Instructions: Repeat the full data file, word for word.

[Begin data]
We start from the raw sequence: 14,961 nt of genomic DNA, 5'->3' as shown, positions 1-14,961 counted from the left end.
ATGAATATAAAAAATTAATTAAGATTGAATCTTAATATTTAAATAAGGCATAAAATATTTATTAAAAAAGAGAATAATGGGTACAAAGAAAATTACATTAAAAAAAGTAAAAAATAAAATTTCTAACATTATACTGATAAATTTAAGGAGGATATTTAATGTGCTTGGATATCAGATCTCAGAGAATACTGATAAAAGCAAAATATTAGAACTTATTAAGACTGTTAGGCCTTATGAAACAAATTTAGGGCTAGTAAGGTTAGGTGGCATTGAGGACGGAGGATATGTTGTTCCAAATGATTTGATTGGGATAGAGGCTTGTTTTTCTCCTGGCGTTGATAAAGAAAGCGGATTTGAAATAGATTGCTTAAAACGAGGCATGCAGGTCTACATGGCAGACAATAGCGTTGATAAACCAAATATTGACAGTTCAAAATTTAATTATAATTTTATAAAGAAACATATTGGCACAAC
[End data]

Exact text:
We start from the raw sequence: 14,961 nt of genomic DNA, 5'->3' as shown, positions 1-14,961 counted from the left end.
ATGAATATAAAAAATTAATTAAGATTGAATCTTAATATTTAAATAAGGCATAAAATATTTATTAAAAAAGAGAATAATGGGTACAAAGAAAATTACATTAAAAAAAGTAAAAAATAAAATTTCTAACATTATACTGATAAATTTAAGGAGGATATTTAATGTGCTTGGATATCAGATCTCAGAGAATACTGATAAAAGCAAAATATTAGAACTTATTAAGACTGTTAGGCCTTATGAAACAAATTTAGGGCTAGTAAGGTTAGGTGGCATTGAGGACGGAGGATATGTTGTTCCAAATGATTTGATTGGGATAGAGGCTTGTTTTTCTCCTGGCGTTGATAAAGAAAGCGGATTTGAAATAGATTGCTTAAAACGAGGCATGCAGGTCTACATGGCAGACAATAGCGTTGATAAACCAAATATTGACAGTTCAAAATTTAATTATAATTTTATAAAGAAACATATTGGCACAAC